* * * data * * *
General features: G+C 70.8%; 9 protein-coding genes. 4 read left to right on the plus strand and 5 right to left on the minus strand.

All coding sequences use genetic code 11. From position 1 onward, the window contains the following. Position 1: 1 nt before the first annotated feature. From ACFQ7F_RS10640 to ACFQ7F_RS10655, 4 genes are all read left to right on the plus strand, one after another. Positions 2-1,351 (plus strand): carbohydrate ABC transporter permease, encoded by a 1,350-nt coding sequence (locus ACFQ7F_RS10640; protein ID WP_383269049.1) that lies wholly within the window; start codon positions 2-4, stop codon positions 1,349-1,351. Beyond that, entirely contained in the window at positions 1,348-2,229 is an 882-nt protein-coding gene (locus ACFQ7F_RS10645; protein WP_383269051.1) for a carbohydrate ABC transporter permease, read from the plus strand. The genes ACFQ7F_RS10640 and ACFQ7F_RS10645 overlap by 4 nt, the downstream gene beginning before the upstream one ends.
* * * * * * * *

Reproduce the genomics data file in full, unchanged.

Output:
General features: G+C 70.8%; 9 protein-coding genes. 4 read left to right on the plus strand and 5 right to left on the minus strand.

All coding sequences use genetic code 11. From position 1 onward, the window contains the following. Position 1: 1 nt before the first annotated feature. From ACFQ7F_RS10640 to ACFQ7F_RS10655, 4 genes are all read left to right on the plus strand, one after another. Positions 2-1,351 (plus strand): carbohydrate ABC transporter permease, encoded by a 1,350-nt coding sequence (locus ACFQ7F_RS10640; protein ID WP_383269049.1) that lies wholly within the window; start codon positions 2-4, stop codon positions 1,349-1,351. Beyond that, entirely contained in the window at positions 1,348-2,229 is an 882-nt protein-coding gene (locus ACFQ7F_RS10645; protein WP_383269051.1) for a carbohydrate ABC transporter permease, read from the plus strand. The genes ACFQ7F_RS10640 and ACFQ7F_RS10645 overlap by 4 nt, the downstream gene beginning before the upstream one ends.